From this morning’s trail review, you can tell that I managed to run outside this weekend. (Sunday ended up being a rest day due to lack of motivation.)
Normally running outside is easier than running on a treadmill for me. I am not sure if it’s the more interesting surroundings, or the ability to vary my pace subtly based on how I feel, or the fact that I am propelling myself forward with each stride instead of staying in the same place. With my newly imposed heart rate restrictions, I’m now slower outside than I am inside.
I’m not actually surprised by this, especially since I picked a hilly course. My plan on Sunday was maybe to give the Lakewalk another try since it’s got more flat portions, but when it was only 2 above at 11:00 I decided to scrap it. The wind off the lake could have been nasty. I will give that a shot next weekend when it’s in the 20s or possibly above freezing again.
I layered up nicely in order to avoid getting chilled: tank top under hoodie with other hoodie on top, gloves, thin running tights under lightweight sweatpants, socks over the bottoms of the running tights (they are too long so I just didn’t pull them over my feet), headband over ears, hood from inner hoodie pulled over head and tied securely, gloves that aren’t very warm, balm on my face to protect it from the wind. Forgot the sunscreen, oops. I ended up not getting cold at all. I was worried about my feet since I really didn’t have proper socks, but they didn’t. Since I had the shoe chains on my feet, the soles of my shoes didn’t have as much contact with the ground, so the cold didn’t come through.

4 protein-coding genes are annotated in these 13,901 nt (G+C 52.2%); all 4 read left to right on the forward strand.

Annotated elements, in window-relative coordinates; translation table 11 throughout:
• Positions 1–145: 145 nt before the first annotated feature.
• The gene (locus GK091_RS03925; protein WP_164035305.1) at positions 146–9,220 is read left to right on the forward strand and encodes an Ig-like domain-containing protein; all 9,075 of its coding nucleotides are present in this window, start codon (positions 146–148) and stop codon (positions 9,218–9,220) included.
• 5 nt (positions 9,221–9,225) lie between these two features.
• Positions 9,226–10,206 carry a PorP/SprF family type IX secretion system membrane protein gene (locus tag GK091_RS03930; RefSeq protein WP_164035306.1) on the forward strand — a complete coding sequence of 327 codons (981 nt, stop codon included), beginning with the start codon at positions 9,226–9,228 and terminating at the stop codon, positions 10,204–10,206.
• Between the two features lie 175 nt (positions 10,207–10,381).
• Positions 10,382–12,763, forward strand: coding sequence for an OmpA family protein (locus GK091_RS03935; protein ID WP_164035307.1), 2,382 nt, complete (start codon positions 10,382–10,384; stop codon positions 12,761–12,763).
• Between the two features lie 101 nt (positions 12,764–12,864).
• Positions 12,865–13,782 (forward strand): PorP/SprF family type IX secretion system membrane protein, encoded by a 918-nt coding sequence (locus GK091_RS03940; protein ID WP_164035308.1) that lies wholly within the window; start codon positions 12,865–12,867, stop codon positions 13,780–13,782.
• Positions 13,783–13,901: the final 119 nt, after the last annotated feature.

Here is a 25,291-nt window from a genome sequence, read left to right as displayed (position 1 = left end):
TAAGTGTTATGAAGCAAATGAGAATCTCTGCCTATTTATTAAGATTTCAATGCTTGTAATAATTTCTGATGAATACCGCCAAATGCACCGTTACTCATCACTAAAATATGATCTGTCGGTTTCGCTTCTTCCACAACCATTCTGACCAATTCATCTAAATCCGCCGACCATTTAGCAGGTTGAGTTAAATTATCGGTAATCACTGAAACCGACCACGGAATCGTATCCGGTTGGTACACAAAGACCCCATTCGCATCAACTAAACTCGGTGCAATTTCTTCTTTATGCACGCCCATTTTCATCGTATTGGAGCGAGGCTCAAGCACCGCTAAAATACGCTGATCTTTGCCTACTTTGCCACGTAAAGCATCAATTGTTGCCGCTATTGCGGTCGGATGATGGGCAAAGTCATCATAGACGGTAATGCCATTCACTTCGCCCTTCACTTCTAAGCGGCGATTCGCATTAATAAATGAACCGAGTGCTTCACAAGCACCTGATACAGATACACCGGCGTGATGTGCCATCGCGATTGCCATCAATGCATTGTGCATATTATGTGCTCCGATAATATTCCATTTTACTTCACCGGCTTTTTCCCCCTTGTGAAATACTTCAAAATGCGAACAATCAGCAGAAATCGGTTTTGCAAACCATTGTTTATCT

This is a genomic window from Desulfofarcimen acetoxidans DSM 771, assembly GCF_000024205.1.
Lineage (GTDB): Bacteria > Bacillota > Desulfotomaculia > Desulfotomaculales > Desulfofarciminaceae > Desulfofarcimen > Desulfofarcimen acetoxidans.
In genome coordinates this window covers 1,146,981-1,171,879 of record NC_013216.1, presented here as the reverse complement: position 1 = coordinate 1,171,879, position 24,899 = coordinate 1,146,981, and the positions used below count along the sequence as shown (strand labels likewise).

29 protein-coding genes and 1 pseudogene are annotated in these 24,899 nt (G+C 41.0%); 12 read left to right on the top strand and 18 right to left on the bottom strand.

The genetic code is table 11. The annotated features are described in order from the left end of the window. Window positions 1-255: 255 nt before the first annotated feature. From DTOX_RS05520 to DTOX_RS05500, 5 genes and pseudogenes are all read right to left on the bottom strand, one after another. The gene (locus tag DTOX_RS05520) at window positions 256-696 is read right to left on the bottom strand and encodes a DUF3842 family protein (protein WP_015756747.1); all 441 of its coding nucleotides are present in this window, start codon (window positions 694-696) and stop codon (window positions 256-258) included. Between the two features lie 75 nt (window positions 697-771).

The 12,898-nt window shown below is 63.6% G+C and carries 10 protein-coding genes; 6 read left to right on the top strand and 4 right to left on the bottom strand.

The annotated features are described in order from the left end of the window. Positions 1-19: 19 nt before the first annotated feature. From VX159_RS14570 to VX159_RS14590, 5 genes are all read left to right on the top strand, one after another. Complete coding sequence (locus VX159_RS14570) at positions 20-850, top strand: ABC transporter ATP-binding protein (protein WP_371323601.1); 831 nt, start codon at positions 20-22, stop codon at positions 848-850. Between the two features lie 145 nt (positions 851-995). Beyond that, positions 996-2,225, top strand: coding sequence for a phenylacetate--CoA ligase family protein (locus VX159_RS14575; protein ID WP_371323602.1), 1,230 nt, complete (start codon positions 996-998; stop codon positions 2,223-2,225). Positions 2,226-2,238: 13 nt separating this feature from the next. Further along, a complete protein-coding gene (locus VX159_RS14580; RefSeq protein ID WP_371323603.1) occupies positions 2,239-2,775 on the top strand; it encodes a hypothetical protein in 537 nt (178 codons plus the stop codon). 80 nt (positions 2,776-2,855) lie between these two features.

Running on snow feels like it requires more effort than running on pavement. I think my intuition is backed up by science: some of the energy that’s supposed to be used to turn over my legs ends up getting absorbed into the snow as my foot sinks in, so it requires more energy per stride than it would on pavement or other more solid surfaces. I should probably use my knowledge of physics to educate myself about the kinetics and kinematics of running. When I was running on flat ground, I was able to keep my heart rate where it needed to be without slowing down too much. Once I got on any kind of incline lasting more than a few steps, my heart rate skyrocketed and I had to walk. From what I’ve read of others who have started this type of training, that’s fairly standard. On the large hill on the west loop, even going at a snail’s pace of about 44 min/mile, I wasn’t able to keep my heart rate below 142. I ended up having to relax my standards and tried to keep it around 150 for the ascent on the second time around. I am not very efficient at getting up hills. I am working to change that and need patience. I don’t really like chugging my way up hills like The Little Engine That Could so I’m not missing that at all, but I would like to be able to walk up them at a decent clip.
I like training like this, not just because I can walk up hills, but also because at no time was I sucking wind, gasping for air, cramping, feeling nauseated, or otherwise physically hating the run. I felt great during and afterward. This is good news, because school starts next week, I’ll still be working, and I’ll have a ton more crap to do. A run that not only eats into my study and work time, but wears me out so I don’t have the energy to do homework/work afterward, is not a good situation. Of course, if this training method isn’t really working and I don’t improve, that’s also not a good situation.
I still got chills after the run even though I didn’t overexert myself, and even though I had a huge latte and a hot shower afterward. Of course, going to a hockey game 45 minutes after my run and sitting in a cold rink holding a cold pop in my hand was a poor idea.
I do wonder if I will see results from this training faster than an speedy runner would. Since I am already slow, will slowing down help me faster? Does that even make sense? Or am I just hoping that will be the case when really I’m just being impatient? I guess I’ll find out as I’ll end up getting faster or blowing a gasket.